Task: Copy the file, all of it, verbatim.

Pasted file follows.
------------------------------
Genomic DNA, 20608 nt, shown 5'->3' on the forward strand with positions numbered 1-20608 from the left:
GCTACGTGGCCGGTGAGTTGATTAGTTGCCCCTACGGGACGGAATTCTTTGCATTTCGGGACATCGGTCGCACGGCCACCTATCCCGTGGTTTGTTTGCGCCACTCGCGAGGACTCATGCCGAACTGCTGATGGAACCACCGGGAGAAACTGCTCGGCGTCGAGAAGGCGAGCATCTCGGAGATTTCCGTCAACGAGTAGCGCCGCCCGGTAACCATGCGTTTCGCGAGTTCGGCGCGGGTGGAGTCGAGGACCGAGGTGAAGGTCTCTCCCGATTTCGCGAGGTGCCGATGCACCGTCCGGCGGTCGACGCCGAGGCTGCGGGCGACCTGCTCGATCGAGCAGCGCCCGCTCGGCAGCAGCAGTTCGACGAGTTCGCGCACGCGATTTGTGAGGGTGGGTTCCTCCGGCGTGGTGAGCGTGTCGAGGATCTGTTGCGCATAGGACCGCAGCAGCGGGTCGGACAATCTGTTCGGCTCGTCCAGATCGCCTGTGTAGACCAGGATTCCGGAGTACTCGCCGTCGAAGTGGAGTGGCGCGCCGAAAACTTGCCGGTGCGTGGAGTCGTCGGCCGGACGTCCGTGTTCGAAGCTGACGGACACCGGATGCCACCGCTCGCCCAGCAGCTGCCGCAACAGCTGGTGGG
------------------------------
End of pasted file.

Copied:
Genomic DNA, 20608 nt, shown 5'->3' on the forward strand with positions numbered 1-20608 from the left:
GCTACGTGGCCGGTGAGTTGATTAGTTGCCCCTACGGGACGGAATTCTTTGCATTTCGGGACATCGGTCGCACGGCCACCTATCCCGTGGTTTGTTTGCGCCACTCGCGAGGACTCATGCCGAACTGCTGATGGAACCACCGGGAGAAACTGCTCGGCGTCGAGAAGGCGAGCATCTCGGAGATTTCCGTCAACGAGTAGCGCCGCCCGGTAACCATGCGTTTCGCGAGTTCGGCGCGGGTGGAGTCGAGGACCGAGGTGAAGGTCTCTCCCGATTTCGCGAGGTGCCGATGCACCGTCCGGCGGTCGACGCCGAGGCTGCGGGCGACCTGCTCGATCGAGCAGCGCCCGCTCGGCAGCAGCAGTTCGACGAGTTCGCGCACGCGATTTGTGAGGGTGGGTTCCTCCGGCGTGGTGAGCGTGTCGAGGATCTGTTGCGCATAGGACCGCAGCAGCGGGTCGGACAATCTGTTCGGCTCGTCCAGATCGCCTGTGTAGACCAGGATTCCGGAGTACTCGCCGTCGAAGTGGAGTGGCGCGCCGAAAACTTGCCGGTGCGTGGAGTCGTCGGCCGGACGTCCGTGTTCGAAGCTGACGGACACCGGATGCCACCGCTCGCCCAGCAGCTGCCGCAACAGCTGGTGGG